But for the corresponding I proposition to be true, there must be something in the central region. Thus, they cannot both be true. They also cannot both be false. The only way for an E proposition to be false is for there to be something in the central region, but then the corresponding I proposition is not false but true. The only way for the I proposition to be false is if there is nothing in the central region, and then the E proposition is not false but true. Thus, they cannot both be true, and they cannot both be false. In other words, they always have opposite truth values. This relation is described by saying that these propositions are contradictories.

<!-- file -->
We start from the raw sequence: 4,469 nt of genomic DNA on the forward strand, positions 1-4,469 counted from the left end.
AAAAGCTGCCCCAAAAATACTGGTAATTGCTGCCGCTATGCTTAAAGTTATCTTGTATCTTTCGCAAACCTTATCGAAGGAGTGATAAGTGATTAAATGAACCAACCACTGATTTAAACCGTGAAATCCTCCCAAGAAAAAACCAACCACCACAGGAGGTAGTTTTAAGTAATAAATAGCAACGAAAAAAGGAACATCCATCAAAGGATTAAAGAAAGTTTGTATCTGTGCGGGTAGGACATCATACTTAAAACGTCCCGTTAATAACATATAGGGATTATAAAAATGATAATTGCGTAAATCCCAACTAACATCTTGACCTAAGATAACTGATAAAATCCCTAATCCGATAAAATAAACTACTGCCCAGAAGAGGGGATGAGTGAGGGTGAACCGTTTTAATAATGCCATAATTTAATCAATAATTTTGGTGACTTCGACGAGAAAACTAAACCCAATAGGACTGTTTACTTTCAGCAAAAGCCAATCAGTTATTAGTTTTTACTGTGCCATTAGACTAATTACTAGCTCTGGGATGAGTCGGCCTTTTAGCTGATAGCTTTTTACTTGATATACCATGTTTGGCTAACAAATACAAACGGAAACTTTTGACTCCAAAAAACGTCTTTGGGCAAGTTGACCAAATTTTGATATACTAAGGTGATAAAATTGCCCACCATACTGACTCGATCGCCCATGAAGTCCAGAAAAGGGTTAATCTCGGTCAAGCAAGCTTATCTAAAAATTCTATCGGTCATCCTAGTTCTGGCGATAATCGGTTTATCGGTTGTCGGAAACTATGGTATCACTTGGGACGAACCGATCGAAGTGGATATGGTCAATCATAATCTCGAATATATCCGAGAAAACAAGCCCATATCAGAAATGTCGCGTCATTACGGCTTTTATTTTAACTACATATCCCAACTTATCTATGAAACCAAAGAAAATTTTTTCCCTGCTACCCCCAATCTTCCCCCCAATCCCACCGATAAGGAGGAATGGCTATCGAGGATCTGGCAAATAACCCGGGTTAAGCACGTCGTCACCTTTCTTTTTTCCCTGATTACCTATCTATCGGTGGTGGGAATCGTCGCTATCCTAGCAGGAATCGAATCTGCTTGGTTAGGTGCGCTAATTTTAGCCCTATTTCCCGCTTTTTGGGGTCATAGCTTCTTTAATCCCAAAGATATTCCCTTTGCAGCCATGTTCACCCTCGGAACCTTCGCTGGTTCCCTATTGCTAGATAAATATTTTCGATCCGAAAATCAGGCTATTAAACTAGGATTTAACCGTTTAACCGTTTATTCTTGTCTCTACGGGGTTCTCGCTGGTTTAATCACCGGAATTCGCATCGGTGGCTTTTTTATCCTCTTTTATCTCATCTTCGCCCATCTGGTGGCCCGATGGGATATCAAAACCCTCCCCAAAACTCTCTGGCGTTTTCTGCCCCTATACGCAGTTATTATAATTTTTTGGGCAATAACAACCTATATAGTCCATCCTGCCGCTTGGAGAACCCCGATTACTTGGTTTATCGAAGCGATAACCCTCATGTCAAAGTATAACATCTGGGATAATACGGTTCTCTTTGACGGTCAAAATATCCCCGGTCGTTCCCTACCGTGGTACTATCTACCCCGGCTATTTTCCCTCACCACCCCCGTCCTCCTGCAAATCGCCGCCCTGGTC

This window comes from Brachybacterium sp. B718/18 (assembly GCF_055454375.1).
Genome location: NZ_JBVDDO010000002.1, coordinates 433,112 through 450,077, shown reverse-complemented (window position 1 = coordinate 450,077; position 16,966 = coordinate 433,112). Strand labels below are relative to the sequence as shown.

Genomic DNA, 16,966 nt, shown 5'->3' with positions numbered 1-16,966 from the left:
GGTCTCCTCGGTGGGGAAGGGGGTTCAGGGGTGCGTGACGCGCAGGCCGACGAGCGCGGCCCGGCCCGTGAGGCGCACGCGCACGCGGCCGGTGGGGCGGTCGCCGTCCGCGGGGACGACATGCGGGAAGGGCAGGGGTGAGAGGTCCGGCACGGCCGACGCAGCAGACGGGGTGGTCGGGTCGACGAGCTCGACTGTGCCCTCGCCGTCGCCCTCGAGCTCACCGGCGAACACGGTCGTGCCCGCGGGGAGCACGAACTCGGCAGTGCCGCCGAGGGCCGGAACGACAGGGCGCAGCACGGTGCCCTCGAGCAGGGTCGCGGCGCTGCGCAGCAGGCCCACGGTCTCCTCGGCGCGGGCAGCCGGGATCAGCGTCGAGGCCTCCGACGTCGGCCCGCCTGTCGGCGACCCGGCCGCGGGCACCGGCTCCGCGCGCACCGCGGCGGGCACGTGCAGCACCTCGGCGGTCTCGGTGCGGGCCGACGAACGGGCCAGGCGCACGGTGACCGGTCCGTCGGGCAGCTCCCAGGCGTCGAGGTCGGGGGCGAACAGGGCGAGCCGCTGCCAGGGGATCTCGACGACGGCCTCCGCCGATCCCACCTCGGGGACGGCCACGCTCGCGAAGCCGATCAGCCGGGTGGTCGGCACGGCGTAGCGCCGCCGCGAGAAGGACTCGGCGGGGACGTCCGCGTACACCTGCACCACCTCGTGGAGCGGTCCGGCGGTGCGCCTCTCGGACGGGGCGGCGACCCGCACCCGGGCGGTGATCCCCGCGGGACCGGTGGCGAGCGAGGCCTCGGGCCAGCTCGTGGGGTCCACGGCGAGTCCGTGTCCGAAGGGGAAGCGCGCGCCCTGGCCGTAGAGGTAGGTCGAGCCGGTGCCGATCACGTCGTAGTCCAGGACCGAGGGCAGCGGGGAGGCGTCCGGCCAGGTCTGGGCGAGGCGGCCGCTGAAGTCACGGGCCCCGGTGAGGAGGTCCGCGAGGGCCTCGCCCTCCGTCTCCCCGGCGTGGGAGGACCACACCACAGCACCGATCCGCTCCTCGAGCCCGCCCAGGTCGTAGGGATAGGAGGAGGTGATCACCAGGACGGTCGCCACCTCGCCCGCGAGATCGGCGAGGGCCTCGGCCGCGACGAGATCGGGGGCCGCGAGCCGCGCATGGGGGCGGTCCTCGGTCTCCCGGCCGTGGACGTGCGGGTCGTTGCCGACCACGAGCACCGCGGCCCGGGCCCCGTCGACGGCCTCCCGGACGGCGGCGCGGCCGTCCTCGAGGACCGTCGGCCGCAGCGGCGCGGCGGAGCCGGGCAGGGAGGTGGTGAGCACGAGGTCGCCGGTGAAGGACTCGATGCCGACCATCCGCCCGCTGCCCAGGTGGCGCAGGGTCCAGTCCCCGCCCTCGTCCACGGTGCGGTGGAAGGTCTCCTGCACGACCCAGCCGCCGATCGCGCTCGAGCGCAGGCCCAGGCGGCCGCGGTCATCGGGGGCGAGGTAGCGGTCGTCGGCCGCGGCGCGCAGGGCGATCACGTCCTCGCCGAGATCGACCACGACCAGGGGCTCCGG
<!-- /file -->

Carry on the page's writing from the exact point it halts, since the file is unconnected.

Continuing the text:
More generally, we can produce a diagram for the denial of a proposition by a simple procedure. The only information given in a Venn diagram is represented either by shading out some region, thereby indicating that nothing exists in it, or by putting an asterisk in a region, thereby indicating that something does exist in it. We are given no information about regions that are unmarked. To represent the denial of a proposition, we simply re- verse the information in the diagram. That is, where there is an asterisk, we put in shading; where there is shading, we put in an asterisk. Everything else is left unchanged. Thus, we can see at once that corresponding E and I propositions are denials of one another, so they must always have opposite truth values. This makes them contradictories.
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